Nick Cave’s Defense Of Shane MacGowan’s Offensive Pogues Hit

The Pogues’ 1987 single ‘Fairytale of New York’ became a hit in the UK and landed on Christmas playlists. The song, a duet with Kirsty MacColl, was considered controversial from the beginning due to a line in which Shane MacGowan and MacColl’s characters insulted each other using a gay slur in the song.

Shane described his intention behind using slur words in 2018 to Virgin Media TV where the singer said:

“The word [faggot] was used by the character because it fitted with the way she would speak and with her character. She is not supposed to be a nice person or even a wholesome person. She is a woman of a certain generation at a certain time in history, and she is down on her luck and desperate.”

The singer emphasized that he intended the character to be an honest storyteller by adding:

“Her dialogue is as accurate as I could make it, but she is not intended to offend…Sometimes characters in songs and stories have to be evil or nasty in order to tell the story effectively.”

However, the BBC announced in 2020 that Radio 1, would be playing an alternate version of the track that does not have the original recordings gay slur. Longtime friend and collaborator Nick Cave gave his take on BBC’s decision to change the word to ‘haggard’ in a 2020 post on The Red Hand Files site.

Here’s what Cave said about the situation:

“‘Fairytale of New York’ [is] the greatest Christmas song ever written. One of the many reasons this song is so loved is that beyond almost any other song I can think of, it speaks with such profound compassion to the marginalized and the dispossessed. With one of the greatest opening lines ever written, the lyrics and the vocal performance emanate from deep inside the lived experience itself, existing within the very bones of the song.”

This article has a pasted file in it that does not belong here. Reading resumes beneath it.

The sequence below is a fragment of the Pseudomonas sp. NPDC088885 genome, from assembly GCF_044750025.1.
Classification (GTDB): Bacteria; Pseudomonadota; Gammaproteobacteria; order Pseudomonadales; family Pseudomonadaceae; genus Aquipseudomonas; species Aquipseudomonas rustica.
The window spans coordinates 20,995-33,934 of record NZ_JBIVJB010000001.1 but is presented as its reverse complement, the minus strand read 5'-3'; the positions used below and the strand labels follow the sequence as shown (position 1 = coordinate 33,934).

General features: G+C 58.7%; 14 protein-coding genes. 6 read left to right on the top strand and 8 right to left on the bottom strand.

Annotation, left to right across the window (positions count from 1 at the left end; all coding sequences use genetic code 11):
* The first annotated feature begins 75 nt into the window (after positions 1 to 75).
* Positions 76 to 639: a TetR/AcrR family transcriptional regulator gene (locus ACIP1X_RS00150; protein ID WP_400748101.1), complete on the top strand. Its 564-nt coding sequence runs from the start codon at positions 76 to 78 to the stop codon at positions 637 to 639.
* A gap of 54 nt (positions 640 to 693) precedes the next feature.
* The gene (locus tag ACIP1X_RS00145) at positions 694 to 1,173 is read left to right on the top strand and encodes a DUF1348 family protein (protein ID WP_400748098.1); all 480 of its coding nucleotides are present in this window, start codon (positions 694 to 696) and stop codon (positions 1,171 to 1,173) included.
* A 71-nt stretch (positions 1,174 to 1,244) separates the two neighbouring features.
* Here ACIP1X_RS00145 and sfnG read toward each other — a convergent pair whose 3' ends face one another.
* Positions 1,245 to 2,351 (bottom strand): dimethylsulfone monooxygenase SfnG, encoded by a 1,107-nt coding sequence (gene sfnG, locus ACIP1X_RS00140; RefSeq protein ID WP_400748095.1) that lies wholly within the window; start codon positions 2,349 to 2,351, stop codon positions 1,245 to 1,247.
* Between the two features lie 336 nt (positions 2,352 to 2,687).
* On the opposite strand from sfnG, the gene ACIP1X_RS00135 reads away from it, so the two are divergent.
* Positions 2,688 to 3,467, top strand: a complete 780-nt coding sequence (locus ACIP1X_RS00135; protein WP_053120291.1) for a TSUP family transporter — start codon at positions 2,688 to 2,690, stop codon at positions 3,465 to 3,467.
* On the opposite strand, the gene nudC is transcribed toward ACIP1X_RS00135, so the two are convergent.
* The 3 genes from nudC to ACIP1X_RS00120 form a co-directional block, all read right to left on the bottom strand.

Nick added that changing the word diminishes the portrayal of the character within the song by saying:

“The idea that a word, or a line, in a song, can simply be changed for another and not do it significant damage is a notion that can only be upheld by those that know nothing about the fragile nature of songwriting. The changing of the word ‘faggot’ for the nonsense word ‘haggard’ destroys the song by deflating it right at its essential and most reckless moment, stripping it of its value.”

He also shared that even though it might seem like a minor change, it takes away from the greatness of the track. He expressed:

“It becomes a song that has been tampered with, compromised, tamed, and neutered and can no longer be called a great song. It is a song that has lost its truth, its honor and integrity — a song that has knelt down and allowed the BBC to do its grim and sticky business.”

You can read Nick Cave’s 2020 post on The Red Hand Files site here and Shane MacGowan’s 2018 response to Virgin Media TV here. You can also listen to ‘Fairytale of New York’ below.